in Kentucky, there is a restriction if you have hearing loss. It is noted only as a number on your driver's license (the police know what the numbers mean) and you are required to drive a vehicle with two side mirrors (one on each side). That's the only restriction we have. When I lived in Iowa, I was require to have "Deaf Driver" labeled in bold on my license and highlighted in yellow. At the time, I didn't like that, but understood how it could help the police and emergency personnel. The KCDHH has paired up with the state and local police here, and have cards you can keep in your vehicle in the event you are pulled over, etc. Each card at the top says I am and Oral Deaf person" or "I am a hard of hearing person", etc. ( you can specify what you want on it) and it goes on to give the officer tips for communicating, has pictures on it that allow the officer to point out why he/she pulled you, if they need to see your license, etc. Very user-friendly and I keep one with me at all times, because I can speak so well, sometimes officers do not believe I am truly completely deaf.

Eddie (Thumpaflash)

sara said...

I've now had drivers licenses in three states... NY had the two side mirrors requirement. NJ would give me a deaf designation only with a doctor's note so I didn't bother and never found out what it actually looked like. Virginia where I am now, I honestly can't recall ... I don't think there was anything special. The DMV here has the same screens and numbers that you do Sarah. It's nice.

Danielle said...

Sarah- YES... IN NY you must say if you are deaf or hard of hearing. I just got my ID CARD and they asked me IF I WAS DEAF. I had to check that off. When i had my Permit back then It said I was hard of hearing IT WILL SAY CLASS D on the back of the lisence meaning if you get pulled over and the cop will know that you are deaf. I always had a CLASS D on my permit, license and ID CARD.

yes you should start wearing your aids in the car just in case god forbid something happens or in case an ambulance is coming by and you "maynot HEAR them to pull over".

You could also get a visor card for your CAR! I will email you the link.

SpeakUp Librarian said...

Hi (e,
Thanks for your comment.

SpeakUp Librarian said...

Thank you Eddie for your informative comment. Today I printed out a visor card for myself from the link posted above and have put it in my card. I'm glad to know it's proven useful to you to have one.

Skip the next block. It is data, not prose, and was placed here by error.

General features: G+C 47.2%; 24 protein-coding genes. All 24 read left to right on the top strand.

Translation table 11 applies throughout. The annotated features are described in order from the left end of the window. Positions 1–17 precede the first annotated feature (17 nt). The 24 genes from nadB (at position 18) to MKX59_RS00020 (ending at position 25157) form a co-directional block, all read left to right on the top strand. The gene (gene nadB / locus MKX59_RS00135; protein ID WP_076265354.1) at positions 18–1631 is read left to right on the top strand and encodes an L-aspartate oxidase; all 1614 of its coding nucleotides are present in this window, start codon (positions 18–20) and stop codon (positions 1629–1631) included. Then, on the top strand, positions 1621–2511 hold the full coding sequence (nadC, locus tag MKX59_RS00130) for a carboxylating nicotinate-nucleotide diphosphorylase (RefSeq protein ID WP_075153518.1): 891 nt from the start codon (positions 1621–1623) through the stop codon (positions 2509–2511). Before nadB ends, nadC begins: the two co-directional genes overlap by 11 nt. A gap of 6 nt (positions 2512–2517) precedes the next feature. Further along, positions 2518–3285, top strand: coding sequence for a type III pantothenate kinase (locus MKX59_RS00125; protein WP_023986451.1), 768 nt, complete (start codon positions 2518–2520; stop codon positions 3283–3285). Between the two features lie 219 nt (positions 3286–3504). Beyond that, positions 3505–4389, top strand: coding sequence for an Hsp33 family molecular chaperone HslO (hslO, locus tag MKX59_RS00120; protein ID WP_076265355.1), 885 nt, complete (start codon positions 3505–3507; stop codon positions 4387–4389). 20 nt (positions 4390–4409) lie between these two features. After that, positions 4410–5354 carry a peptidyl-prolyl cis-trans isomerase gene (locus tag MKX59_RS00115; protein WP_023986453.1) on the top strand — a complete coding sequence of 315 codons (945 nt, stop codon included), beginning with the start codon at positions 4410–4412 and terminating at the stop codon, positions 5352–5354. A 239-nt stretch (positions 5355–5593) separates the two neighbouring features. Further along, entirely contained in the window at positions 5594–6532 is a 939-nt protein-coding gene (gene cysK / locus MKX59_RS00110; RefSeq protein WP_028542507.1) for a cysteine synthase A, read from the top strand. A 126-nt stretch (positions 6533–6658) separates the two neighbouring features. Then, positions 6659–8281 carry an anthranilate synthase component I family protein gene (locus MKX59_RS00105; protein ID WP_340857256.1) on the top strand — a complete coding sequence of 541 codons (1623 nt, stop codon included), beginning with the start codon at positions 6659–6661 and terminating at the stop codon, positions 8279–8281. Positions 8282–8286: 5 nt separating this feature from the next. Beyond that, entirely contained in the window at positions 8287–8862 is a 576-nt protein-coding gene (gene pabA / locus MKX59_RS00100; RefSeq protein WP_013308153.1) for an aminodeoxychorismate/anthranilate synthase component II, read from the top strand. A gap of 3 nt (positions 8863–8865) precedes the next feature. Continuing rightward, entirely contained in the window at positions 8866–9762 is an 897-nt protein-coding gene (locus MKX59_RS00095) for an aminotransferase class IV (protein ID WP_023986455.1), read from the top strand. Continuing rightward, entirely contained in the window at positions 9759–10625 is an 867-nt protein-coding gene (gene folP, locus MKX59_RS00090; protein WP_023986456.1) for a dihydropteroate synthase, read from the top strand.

All the best,

SpeakUp Librarian said...

Hi Sara,
I'm glad Virginia has the same signage that my DMV had. There's so many situations that aren't deaf/HOH friendly that when you find one, it's worth highlighting,
All the best,

SpeakUp Librarian said...

Hi Danielle,
I think you're right. I should wear my hearing aids when driving. Lately I've been getting better about wearing them on a daily basis all through my day.
Thanks for offering to send me the link. Actually I printed out a visor card from the link posted in my response to PinkLAM today.
It's always good to hear from you, Danielle. Take care, Sarah

Steve said...

Hi Sarah,

I think it'll be nice when we reach a certain and and we're finally "old enough" to wear hearing aids!

I don't think there's any mention of HAs on the UK driving license but, to be honest, it's a long time since I've looked at mine - I've been driving for 17 years and the renew process was automatic. I'll have to dig my license out sometime and have a look.

mogrenewed said...

I think one should always wear ones appliances when driving! If only to prevent any potential problems if an insurer or other driver discovers that you have HAs/CIs and weren't wearing them. It just gives them a stick to beat you with. If you are Deaf, or never wear them then there is no difference in your hearing ability with and without. I reckon that I usually see the traffic changes before a hearing person hears and responds to sirens etc. I would never hear a car horn without my gadgets so that makes it important to wear them